Bias is an inescapable element of research, especially in fields… that strive to isolate cause–effect relations in complex systems in which relevant variables and phenomena can never be fully identified or characterized…”
The field Sarewitz is writing here about is biomedicine, but he could easily be describing development or humanitarian work. The fundamental problem, as he sees it, is that biases are not random but systemic: “if biases were random, then multiple studies ought to converge on truth [but] evidence is mounting that biases are not random.”
This claim is not new, of course. As the piece argues, systematic positive bias was identfied in clinical trials funded by the pharmaceutical industry back in the mid-1990s. More recently, reviews of so-called ‘landmark’ studies in fields such as cancer research has shown that positive results could only be replicated in a minority of cases.
However, these previous assessments tended to assume that the problem was not with science per se, but rather with those forces that sought to co-op it: industry, government, special interests, and so on. Reduce the influence of these interests, the argument went, and you would eradicate such biases.
But it is now emerging that there are some serious underlying problems within science itself. The cases are wide-ranging across biomedicine: “evidence of systematic positive bias [is] turning up in research ranging from basic to clinical, and on subjects ranging from genetic disease markers to testing of traditional Chinese medical practices.”
The two major faultlines, according to Sarewitz, are the methodological narrowness of the approaches employed to generate evidence, and the culture and incentives of scientists and science funders.
The first one is pertinent for readers of this blog. Researchers seek to reduce bias “through tightly controlled experimental investigations. In doing so, however, they are also moving farther away from the real-world complexity in which scientific results must be applied to solve problems.” Ironically, “the canonical tenets of ‘scientific excellence’” are threatening to undermine the whole enterprise. One rather shocking (for me, at least) example relates to the latest developments in research on mice, where a lot of resources and funds have been poured into the cloning of genetically identical animals, in order to enable fully controlled, replicable experiments and rigorous hypothesis-testing. Any sense of moral repugnance aside, perhaps the worst thing about this endeavour is that the findings of the research subsequently undertaken have turned out to be useless when applied in the real world.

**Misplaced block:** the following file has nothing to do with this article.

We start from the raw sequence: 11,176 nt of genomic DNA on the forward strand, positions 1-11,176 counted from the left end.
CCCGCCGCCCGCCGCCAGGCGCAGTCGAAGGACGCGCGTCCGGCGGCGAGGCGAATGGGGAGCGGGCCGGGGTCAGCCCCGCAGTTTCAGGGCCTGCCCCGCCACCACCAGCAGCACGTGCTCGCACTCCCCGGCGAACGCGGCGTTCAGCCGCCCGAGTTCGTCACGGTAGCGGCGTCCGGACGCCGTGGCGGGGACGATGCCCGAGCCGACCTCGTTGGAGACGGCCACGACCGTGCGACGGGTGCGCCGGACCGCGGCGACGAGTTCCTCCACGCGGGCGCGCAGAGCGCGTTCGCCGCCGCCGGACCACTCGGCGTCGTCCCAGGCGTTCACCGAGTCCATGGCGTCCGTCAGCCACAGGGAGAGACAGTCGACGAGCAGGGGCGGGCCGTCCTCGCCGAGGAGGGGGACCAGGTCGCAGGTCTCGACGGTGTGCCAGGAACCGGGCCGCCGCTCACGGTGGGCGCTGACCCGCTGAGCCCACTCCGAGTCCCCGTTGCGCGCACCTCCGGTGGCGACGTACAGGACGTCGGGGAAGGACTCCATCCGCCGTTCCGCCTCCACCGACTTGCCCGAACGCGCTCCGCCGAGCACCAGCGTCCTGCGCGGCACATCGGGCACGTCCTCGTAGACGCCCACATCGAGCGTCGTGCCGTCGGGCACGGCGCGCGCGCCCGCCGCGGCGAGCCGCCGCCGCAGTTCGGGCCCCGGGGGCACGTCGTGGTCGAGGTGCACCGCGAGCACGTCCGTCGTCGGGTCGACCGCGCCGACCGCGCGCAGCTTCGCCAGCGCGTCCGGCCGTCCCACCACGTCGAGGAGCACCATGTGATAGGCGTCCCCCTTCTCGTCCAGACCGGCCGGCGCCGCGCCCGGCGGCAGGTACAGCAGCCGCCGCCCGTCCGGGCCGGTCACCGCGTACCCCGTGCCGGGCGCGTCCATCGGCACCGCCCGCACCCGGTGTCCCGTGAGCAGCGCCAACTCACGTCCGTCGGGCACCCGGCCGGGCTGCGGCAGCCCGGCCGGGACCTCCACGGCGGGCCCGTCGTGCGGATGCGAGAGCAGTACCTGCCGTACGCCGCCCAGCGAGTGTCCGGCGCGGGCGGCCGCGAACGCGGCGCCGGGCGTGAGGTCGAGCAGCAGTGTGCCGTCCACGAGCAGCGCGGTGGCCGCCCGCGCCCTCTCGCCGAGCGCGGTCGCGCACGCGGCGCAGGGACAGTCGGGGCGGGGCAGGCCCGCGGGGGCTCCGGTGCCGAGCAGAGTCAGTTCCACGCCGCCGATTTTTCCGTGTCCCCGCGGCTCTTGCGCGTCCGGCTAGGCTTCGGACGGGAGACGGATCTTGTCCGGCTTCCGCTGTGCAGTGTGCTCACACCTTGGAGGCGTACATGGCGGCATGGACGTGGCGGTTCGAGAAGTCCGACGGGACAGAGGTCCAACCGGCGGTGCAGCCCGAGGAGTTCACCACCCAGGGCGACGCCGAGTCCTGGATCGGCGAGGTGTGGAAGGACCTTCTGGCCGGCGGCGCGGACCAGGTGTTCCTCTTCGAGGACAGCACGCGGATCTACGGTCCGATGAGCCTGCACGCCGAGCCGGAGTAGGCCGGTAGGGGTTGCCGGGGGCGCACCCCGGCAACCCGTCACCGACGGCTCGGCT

Sarewitz also writes about the lack of incentives to ‘report negative results, replicate experiments or recognize inconsistencies, ambiguities and uncertainties’. There are also challenges around the various cultural and attitudinal positions taken toward science among funders, scientists, the media and the public at large. Sound familiar?
It should – such issues are not a problem for biomedicine alone:
[they are] likely to be prevalent in any field that seeks to predict the behaviour of complex systems — economics, ecology, environmental science, epidemiology and so on. The cracks will be there, they are just harder to spot because it is harder to test research results through direct technological applications… and straightforward indicators of desired outcomes…
Sarewitz closes with one potential solution, which may also be of relevance for work in development and humanitarian fields:
Scientists rightly extol the capacity of research to self-correct. But the lesson coming from biomedicine is that this self-correction depends… on the close ties between science and its application that allow society to push back against biased and useless results.
So what can we in the aid sector do about such bias, if indeed it is present in our work?
The first idea is the one that Sarewitz suggests: “societal push back”. Sadly, despite the rhetoric and growing practice of participation, the scope for Southern stakeholders – especially aid recipients – to ‘push back’ against useless results in development and humanitarian research is still severely limited. This doesn’t mean we should stop the effort, however, and perhaps new technologies and feedback processes can help us here.
The second strategy might be to address issues of the incentives and cultures which perpetuate such biases. But we seem to be far too concerned with developing country actor incentives and motivations to look at those in our own organisations. As one participant at a recent ODI event put it: “why do we always say that developing country leaders have mixed motives at best whereas the motives of donors [and other aid actors] are always considered impeccable?” We should find a way to ensure that these aid “physicians” first heal themselves.
The final course of action is to try to expand and adapt the concepts and models used in our work. This effort (of which this blog is one small part) is still very much a work-in-progress, but the growing interest among researchers and practitioners should give us some small cause for hope. After all, the key to paradigm shifts in science – and in other fields – is not just logical argument and experimental proof. In the words of Thomas Kuhn:
as in political revolutions, so in paradigm choice—there is no standard higher than the assent of the relevant community.”